The Toyota GR Corolla debuted in Japan today, but the event was perhaps imbued with a different meaning than the US launch. Turns out, it’s the culmination of a years-long effort by company President Akio Toyoda to make the Corolla interesting again. “Because it is a beloved car by so many people,” Toyoda said, “I don’t want it to become a commodity.”
It’s quite a different spiel than what we got. Basically, it was implied that Toyota was throwing Americans a bone with the 300-horsepower hot hatch because we couldn’t get the GR Yaris. Apparently, that wasn’t the whole story.
Akio Toyoda seems to have a special place in his heart for the Toyota Corolla. He is the grandson to Kiichiro Toyoda, founder of Toyota Motor Corp., and probably could have had any car he wanted. But the first car he ever bought with his own money was a KE70 Corolla. The cynical among us may think this is some kind of marketing spin, but the man truly does appear to be fond of Corollas. Back in 2015, in an extremely rare public appearance at Cars & Coffee Tokyo, Toyoda-san immediately gravitated to a TE27 Trueno. The immensely lucky owner was so shocked that the president of Toyota was admiring his car, he behaved as if he was being visited by the Pope.
The Corolla might have a reputation for being a reliable but boring A-to-B car in America, but it enjoys quite a bit more enthusiast cred in Japan. For almost its entire life, Toyota sold some sort of performance variant alongside the commuter specials. There were six generations of Corolla Levin and Sprinter Trueno twins, lasting all the way up to the year 2000. By contrast, we only got two, the AE86 and AE92, as GT-S trims.
Enthusiasts in Japan are far more familiar with the Corolla’s motorsports history as well. The Japanese press release references early racing victories earned long before the Corolla developed a rap as a grocery getter. Ironically, the Corolla’s very first WRC win happened right here on US soil, at the 1973 Press-on-Regardless Rally in Michigan. The event was actually a World Championship round, albeit briefly from 1973-74. Better known was the TE27’s victory at the 1975 running of the 1,000 Lakes Rally, today known as Rally Finland.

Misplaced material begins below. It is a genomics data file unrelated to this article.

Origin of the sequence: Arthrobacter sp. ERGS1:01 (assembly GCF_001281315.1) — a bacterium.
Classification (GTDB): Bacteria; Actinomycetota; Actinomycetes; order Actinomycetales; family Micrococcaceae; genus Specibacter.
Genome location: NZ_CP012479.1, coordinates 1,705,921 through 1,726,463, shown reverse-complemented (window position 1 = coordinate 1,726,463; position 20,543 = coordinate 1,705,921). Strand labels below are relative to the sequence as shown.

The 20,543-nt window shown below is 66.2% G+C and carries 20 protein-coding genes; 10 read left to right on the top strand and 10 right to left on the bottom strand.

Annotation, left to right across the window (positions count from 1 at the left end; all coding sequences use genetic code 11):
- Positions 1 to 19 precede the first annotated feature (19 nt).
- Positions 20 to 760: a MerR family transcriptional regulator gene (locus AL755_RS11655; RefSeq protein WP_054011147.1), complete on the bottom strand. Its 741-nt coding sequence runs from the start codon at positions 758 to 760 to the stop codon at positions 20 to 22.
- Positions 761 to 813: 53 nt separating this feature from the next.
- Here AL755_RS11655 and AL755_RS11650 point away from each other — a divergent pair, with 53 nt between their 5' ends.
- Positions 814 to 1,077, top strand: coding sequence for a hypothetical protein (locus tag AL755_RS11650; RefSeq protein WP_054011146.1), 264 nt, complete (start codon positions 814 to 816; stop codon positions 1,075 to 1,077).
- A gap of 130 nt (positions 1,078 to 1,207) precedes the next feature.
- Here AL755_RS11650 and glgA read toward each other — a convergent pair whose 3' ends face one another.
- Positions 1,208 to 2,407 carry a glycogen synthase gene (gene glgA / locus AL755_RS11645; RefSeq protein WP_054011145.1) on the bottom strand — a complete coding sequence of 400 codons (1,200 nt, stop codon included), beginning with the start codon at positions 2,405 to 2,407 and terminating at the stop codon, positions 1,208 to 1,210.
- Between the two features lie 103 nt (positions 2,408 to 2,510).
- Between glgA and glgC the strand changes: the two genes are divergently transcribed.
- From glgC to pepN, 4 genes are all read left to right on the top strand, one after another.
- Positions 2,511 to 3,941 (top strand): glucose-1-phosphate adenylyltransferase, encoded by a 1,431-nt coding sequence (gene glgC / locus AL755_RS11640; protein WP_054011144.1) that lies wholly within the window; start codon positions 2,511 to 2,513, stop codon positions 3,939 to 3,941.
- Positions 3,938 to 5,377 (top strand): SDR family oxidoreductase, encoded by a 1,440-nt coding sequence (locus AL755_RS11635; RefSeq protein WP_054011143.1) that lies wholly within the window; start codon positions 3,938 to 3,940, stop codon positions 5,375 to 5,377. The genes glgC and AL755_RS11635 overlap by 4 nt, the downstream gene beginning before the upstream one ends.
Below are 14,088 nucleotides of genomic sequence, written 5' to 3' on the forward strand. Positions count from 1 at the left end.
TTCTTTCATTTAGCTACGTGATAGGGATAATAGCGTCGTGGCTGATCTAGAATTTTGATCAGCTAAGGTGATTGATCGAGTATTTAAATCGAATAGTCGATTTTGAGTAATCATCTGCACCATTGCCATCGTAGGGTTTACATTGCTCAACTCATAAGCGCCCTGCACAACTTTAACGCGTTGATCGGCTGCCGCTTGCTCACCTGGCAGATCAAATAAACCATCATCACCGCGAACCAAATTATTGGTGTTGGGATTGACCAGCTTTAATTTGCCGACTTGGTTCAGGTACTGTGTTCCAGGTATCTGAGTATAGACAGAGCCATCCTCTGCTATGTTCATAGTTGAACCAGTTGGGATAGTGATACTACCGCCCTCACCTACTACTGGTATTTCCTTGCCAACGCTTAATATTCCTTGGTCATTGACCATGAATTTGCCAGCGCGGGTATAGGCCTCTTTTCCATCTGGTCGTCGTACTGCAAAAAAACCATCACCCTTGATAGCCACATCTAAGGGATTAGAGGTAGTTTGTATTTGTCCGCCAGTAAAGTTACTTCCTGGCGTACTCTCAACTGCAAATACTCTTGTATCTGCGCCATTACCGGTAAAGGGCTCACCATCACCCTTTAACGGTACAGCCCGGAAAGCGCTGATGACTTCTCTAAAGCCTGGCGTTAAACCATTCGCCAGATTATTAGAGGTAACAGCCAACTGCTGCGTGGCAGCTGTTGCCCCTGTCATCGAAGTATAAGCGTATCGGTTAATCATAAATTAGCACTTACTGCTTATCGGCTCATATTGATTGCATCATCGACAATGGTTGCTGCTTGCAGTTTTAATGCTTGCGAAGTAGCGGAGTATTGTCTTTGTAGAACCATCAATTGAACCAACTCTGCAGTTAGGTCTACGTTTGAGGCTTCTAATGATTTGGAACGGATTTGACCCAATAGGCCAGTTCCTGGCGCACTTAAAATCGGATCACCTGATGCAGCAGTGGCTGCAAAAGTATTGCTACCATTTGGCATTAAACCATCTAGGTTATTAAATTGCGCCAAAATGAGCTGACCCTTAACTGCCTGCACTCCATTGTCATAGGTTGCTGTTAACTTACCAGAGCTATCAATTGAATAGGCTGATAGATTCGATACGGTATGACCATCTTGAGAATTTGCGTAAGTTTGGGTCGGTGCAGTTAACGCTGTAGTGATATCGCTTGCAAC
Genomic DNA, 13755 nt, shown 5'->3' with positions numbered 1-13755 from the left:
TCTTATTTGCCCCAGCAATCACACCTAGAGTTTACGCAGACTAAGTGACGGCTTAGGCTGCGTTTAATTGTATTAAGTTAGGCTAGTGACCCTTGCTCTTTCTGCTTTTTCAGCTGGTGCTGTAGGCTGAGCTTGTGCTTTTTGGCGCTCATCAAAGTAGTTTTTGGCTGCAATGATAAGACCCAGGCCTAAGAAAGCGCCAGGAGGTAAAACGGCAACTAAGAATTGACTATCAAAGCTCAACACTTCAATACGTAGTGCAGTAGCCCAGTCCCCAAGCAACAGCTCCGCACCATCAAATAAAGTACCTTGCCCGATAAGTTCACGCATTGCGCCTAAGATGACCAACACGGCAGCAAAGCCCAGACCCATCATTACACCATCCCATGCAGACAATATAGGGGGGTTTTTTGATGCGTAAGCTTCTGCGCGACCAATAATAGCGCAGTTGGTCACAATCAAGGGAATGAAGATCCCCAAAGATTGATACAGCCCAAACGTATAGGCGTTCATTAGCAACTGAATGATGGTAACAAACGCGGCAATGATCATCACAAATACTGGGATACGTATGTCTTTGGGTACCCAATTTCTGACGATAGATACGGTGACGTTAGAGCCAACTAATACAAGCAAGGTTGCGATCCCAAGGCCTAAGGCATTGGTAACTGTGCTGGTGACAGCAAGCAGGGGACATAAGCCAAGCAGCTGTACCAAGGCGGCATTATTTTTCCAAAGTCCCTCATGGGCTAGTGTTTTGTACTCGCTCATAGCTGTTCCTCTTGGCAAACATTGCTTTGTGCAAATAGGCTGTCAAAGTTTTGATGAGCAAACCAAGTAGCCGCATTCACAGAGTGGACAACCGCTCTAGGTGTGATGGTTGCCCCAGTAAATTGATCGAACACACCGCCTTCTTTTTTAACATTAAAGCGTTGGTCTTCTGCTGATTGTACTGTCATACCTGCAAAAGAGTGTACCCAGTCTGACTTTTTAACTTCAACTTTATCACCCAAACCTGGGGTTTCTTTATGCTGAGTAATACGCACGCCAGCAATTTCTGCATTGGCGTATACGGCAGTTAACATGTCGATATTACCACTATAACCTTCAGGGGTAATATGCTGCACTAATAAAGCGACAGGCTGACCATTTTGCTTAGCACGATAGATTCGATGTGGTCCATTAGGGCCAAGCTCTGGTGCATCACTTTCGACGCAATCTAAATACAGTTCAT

The materials don’t even mention the colossal influence the AE86 has had. What they do show is a determined Akio Toyoda trying to shift public perception of the Toyota brand taking the helm as president in 2009. For years, he raced under a fake name, Morizo, as he honed his skills. It’s also why the special edition GR Corolla Morizo Edition revealed Wednesday has had its rear seats, rear door speakers, rear window regulators, and rear wiper removed.
An accompanying video shows Toyoda himself leading development of the GR Corolla’s driving dynamics. It offers glimpses of prototypes undergoing scrutiny and critique — too much understeer, not sporty enough, not as exciting as the GR Yaris — and a test mule drifting into a snow wall. It’s a rare peek behind the curtain of manufacturing perfection that Toyota usually likes to display publicly.
Finally, a Morizo-approved level of fun is reached. Akio Toyoda went into the job at a time when Toyota had almost nothing to offer enthusiasts. It’s taken him over a decade, making risky bets with Subaru and BMW collabs along the way. We will have to wait until the driving impressions are in, but for now it would seem Toyoda-san has finally reached his goal.